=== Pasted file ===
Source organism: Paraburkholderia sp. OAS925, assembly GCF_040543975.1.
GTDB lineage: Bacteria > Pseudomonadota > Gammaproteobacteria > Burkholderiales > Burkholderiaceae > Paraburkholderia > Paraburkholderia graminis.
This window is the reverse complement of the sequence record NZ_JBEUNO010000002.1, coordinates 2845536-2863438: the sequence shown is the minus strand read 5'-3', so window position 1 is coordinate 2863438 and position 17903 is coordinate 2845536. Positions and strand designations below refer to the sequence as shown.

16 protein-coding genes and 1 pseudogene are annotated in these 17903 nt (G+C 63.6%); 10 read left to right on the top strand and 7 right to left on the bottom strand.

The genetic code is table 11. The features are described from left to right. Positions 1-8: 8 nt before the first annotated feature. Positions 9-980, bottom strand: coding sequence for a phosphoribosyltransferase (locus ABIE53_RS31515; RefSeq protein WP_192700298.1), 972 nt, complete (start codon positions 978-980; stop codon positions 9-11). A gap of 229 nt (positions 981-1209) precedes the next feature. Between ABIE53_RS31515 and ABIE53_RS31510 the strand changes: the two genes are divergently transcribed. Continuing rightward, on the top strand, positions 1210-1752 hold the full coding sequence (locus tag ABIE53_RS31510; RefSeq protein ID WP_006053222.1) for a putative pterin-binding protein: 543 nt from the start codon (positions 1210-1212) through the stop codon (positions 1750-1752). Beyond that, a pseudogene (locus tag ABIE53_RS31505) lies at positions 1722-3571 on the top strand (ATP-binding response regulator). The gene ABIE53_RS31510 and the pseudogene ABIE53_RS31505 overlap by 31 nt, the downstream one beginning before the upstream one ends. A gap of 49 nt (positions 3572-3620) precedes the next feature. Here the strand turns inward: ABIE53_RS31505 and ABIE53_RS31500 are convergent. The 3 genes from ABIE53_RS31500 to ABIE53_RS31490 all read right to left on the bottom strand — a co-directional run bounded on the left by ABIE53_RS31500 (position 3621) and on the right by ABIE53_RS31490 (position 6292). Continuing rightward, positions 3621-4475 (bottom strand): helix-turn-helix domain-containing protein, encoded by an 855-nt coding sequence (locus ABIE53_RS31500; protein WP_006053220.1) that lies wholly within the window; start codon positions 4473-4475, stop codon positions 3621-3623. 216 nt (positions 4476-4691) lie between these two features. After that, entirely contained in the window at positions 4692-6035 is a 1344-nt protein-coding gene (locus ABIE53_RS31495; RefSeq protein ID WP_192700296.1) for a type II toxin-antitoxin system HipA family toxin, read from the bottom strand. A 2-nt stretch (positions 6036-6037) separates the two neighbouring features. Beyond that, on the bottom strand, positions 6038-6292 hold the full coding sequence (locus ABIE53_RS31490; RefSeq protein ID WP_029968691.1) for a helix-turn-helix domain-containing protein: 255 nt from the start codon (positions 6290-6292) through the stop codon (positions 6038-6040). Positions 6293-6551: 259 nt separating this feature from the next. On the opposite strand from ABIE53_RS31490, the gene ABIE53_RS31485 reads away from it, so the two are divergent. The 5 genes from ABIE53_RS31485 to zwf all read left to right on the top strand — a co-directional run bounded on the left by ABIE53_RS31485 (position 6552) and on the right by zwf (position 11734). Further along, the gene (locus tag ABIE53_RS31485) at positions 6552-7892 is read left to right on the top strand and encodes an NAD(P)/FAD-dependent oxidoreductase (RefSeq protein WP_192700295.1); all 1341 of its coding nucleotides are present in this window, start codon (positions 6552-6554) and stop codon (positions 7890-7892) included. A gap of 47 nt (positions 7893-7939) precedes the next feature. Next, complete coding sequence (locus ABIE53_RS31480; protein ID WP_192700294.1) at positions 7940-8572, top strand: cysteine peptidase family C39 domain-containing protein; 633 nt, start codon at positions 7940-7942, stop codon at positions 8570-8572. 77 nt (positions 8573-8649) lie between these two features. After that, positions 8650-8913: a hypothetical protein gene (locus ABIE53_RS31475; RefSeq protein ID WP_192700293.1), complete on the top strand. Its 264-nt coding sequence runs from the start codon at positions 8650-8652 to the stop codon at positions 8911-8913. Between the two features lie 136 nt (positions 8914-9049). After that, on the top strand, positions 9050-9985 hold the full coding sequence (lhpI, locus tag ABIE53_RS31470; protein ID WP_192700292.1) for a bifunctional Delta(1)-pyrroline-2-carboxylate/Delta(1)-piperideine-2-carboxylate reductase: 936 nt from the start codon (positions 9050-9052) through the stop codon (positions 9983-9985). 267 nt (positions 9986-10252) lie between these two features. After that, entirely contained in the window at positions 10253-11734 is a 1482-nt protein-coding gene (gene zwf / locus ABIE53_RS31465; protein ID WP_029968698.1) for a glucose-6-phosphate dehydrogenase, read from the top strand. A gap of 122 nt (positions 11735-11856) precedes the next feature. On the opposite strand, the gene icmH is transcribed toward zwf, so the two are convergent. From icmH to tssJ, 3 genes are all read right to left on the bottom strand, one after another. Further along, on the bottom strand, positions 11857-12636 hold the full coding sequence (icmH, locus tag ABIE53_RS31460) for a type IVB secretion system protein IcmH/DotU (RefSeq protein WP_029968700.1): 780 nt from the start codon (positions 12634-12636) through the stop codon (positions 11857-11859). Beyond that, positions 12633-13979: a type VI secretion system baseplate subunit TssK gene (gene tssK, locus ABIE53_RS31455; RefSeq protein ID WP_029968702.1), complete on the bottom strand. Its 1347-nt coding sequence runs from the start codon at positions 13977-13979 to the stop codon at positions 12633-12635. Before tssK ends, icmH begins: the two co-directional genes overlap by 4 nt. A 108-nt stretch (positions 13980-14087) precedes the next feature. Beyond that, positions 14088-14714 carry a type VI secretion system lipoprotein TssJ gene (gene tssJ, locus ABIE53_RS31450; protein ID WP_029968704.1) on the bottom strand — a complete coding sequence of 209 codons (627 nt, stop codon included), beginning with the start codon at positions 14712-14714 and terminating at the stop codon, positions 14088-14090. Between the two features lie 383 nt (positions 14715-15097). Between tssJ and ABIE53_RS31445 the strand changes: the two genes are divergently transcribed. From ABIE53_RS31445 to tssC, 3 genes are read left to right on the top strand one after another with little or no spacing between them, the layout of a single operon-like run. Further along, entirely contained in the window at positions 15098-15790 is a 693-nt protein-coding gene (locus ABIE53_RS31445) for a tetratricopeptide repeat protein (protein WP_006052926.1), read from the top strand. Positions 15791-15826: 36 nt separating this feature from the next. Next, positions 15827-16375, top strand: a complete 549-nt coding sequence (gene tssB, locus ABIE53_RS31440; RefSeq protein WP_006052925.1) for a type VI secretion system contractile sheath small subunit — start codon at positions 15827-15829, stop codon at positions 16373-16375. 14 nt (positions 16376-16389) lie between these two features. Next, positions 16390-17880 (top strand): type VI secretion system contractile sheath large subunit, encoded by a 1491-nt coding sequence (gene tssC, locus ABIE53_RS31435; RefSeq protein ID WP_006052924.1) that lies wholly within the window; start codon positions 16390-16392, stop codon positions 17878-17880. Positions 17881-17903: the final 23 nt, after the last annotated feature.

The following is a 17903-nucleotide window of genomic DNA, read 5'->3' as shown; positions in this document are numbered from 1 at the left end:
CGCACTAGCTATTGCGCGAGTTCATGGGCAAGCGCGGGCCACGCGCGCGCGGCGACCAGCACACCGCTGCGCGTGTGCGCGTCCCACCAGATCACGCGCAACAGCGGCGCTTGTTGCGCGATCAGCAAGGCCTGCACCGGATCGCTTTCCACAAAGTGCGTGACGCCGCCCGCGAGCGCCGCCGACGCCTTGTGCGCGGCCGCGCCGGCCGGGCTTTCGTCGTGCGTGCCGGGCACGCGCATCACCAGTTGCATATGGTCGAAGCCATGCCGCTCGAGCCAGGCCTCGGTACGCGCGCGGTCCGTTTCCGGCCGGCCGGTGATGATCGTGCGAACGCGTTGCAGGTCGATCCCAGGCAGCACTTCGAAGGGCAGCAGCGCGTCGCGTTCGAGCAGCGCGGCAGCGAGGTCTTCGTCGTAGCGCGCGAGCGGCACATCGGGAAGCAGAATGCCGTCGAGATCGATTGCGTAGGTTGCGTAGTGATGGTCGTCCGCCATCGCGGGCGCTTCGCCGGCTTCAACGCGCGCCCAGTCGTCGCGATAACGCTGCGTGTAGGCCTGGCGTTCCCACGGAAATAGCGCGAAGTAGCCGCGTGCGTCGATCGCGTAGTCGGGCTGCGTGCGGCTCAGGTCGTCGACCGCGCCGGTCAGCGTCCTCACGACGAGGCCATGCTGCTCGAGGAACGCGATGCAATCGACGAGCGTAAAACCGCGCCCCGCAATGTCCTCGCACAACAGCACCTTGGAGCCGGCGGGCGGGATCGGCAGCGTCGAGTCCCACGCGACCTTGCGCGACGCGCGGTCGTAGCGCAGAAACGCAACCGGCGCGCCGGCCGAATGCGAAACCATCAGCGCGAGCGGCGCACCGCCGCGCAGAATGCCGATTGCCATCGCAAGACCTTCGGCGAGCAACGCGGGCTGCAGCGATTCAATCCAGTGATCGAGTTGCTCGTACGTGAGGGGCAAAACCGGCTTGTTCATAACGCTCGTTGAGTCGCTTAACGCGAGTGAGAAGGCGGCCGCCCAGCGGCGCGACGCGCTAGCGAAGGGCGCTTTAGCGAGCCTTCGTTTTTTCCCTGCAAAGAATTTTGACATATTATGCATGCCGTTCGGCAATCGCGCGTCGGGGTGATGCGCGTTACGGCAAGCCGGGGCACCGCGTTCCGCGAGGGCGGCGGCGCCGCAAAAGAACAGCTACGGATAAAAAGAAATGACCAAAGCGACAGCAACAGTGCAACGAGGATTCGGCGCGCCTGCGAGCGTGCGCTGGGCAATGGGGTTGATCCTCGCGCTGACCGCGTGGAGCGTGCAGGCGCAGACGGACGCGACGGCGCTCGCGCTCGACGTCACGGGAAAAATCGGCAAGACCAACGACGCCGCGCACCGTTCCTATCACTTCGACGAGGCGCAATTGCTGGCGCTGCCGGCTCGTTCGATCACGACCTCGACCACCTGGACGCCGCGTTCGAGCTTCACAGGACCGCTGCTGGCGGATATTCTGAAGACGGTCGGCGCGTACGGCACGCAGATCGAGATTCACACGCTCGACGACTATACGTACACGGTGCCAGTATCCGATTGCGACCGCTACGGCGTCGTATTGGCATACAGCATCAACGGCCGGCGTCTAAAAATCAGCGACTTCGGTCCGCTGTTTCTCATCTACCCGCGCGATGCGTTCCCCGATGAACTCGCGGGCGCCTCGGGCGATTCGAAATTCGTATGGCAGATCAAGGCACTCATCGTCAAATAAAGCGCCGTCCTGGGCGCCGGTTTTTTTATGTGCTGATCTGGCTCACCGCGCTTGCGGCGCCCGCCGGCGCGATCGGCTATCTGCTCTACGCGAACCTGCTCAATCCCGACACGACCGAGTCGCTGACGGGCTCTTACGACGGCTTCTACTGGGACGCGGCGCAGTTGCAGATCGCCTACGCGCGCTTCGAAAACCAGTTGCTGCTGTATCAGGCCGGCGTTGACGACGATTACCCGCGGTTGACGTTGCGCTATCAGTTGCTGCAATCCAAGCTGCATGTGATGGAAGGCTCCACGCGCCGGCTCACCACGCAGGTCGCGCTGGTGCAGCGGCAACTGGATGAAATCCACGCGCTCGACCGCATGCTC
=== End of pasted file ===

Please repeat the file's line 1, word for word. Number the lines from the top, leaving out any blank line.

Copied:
Source organism: Paraburkholderia sp. OAS925, assembly GCF_040543975.1.